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Archive for February 5th, 2022

MacGyverism

Posted by Admin on February 5, 2022

It wasn’t very difficult to track down the meaning or history of the word MacGyverism mostly because it was a straight road to where you might think it would lead. According to the Collins Dictionary, MacGyverism refers to any person who uses the resources at hand to successfully resolve a situation in which they find themselves.

Angus MacGyver, played by American actor Richard Dean Anderson, always found ingenious ways to get out of what seemed to be impossible situations from 29 September 1985 through to 21 May 1992 on the U.S. television show MacGyver. He was a fictional secret agent and a strong ally to social and environmental causes who relied on the practical application of scientific principles and on-the-spot inventiveness using everyday items at his immediate disposal.

To most fictional characters in the series as well as viewers watching the show, MacGyver used random and useless pieces, tying them together to create an unexpected and effective way to counteract inevitable danger certain to spell his demise.

The items he used most often were his Swiss Army knife, a roll of duct tape (which he conveniently kept in his back pocket and flattened so it would fit without creating bulk), a sturdy plastic ID card, a Timex watch, strike-anywhere matches, paper clips, chewing gum, and a flashlight. The character was a multilinguist fluent in English, Russian, German, French, Italian, Spanish, and American Sign Language, and he know International maritime signal flags as well as Morse code.

All this was possible for MacGyver in light of the fact his character was written as having a genius intellect and a penchant for improvisation and adaptability.

The term MacGyverism is derived from the television character and his amazing ability to overcome dangerous situations most others would be unable to survive.

On 19 October 2006, Hudson Street Press published “What Would MacGyver Do? True Stories of Improvised Genius in Everyday Life” by Brandon Vaughan. The book, according to the blurb, was inspired by the fictional character Angus MacGyver and included this passage:

Inspired by television’s Angus MacGyver (played by Richard Dean Anderson), a secret agent who relied on his brains and scientific prowess – not to mention duct tape and a Swiss Army knife to save the day, the “MacGyverisms” recounted range from the concrete (using Chex Mix to provide traction in an icy parking lot) to the intangible (saving a relationship with the perfect turn of phrase).

The term has also led to the verbs “to MacGyver” and “MacGyverize.” In fact, “to MacGyver” was courtesy of Stephen Lunch on 1 August 1997 in his article published in the Orange County Register.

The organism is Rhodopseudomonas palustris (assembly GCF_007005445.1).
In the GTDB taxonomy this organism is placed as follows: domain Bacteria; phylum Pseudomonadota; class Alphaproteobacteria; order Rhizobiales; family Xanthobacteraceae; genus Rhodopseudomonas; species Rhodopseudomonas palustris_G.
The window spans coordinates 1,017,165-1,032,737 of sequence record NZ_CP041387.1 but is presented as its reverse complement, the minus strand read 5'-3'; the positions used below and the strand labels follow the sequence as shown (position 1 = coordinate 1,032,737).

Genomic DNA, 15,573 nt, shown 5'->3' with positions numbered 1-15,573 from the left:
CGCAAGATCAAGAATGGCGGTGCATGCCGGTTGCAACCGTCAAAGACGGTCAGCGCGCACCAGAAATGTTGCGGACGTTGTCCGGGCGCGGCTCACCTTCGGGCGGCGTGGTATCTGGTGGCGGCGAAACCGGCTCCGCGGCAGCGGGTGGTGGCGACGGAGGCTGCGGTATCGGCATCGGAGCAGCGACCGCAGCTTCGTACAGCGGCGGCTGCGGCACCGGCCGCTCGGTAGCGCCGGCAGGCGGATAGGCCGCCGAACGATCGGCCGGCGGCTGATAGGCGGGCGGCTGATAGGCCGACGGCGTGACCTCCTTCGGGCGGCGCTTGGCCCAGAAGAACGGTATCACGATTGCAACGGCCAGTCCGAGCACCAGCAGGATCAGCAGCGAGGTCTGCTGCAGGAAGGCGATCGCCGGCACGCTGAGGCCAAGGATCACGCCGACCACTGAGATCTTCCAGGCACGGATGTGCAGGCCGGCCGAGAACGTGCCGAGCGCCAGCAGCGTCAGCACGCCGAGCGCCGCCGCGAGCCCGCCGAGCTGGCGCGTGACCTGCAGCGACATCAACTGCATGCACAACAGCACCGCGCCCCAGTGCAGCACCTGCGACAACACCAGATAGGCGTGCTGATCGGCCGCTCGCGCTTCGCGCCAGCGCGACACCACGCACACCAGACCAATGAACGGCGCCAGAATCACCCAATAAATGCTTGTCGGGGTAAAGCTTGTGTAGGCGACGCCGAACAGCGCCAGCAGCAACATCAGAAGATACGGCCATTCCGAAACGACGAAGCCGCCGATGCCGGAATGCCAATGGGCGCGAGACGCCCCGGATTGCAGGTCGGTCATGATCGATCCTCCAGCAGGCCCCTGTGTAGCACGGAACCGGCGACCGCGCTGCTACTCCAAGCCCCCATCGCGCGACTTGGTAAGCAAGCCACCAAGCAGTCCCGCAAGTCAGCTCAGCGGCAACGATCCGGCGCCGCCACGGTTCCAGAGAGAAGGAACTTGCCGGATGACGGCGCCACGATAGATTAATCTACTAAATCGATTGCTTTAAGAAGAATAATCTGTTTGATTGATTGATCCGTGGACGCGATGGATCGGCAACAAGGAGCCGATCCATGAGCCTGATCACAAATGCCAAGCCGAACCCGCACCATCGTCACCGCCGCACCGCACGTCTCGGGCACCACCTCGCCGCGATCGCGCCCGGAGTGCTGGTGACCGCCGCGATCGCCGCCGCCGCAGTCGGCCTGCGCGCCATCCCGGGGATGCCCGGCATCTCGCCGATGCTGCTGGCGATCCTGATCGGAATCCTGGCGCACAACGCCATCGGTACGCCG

To fix something without benefit of tools or a manual is called “to MacGyver” a solution after the television show in which Richard Dean Anderson disarmed nuclear bombs with paper clips.

In an interview with MacGyver producer and writer Stephen Downing for the Christian Science Monitor published on 24 December 1987, David R. Francis wrote this:

“[MacGyver] relies on his ingenuity and knowledge, rather than violence, to complete dangerous missions. [Downing] calls the use of science techniques as “MacGyverisms.”

It sounds to Idiomation that those who enjoyed the television series took to MacGyverizing because they liked what the main character stood for and how he didn’t have to rely on violence to get himself out of scrapes.

INTERESTING SIDE NOTE 1: Stephen Downing retired from the Los Angeles Police Department in 1980 after more than 20 years of service. He rose to the title of Captain of Detectives, and he established homicide investigation techniques that continue to be used to this day. He was a Commanding Officer of the Juvenile Division and then the Commanding Officer of the Southwest Area where he designed and implemented the first functionally integrated police operation in law enforcement dealing with gang activity.

INTERESTING SIDE SIDE NOTE 1: Stephen Downing’s son, Michael P. Downing has also served as an LAPD Deputy Chief, and served as the Commanding Officer of Counter-Terrorism and Special Operations, becoming the interim Chief of Police after Chief William J. Bratton stepped down in 2009.

However, it was a year earlier in 1986, in the second-season episode 3 titled, “Twice Stung” that the character of Joanne Remmings (played by Pamela Bowen) used the term. Later on in an episode of “Stargate SG-1” the character of Samantha Carter (played by Amanda Tapping) used the term.

INTERESTING SIDE NOTE 2: Richard Dean Anderson played the role of Colonel Jack O’Neill in “Stargate SG-1” which aired on 27 July 1997. The series was a spin-off from the movie “Stargate.”

There was a MacGyver reboot (23 September 2016 to 30 April 2021) that ran for four seasons which starred American actor, model, and producer Lucas Till in the role of Angus MacGyver. As you can well imagine, the MacGyverisms continued.

And so Idiomation has pegged the term to 1986 and episode 3 of MacGyver as the source of the term. The next time someone says you’re guilty of a MacGyverism, smile. You’re being compared to a genius-level who adapts well to unexpected situations.

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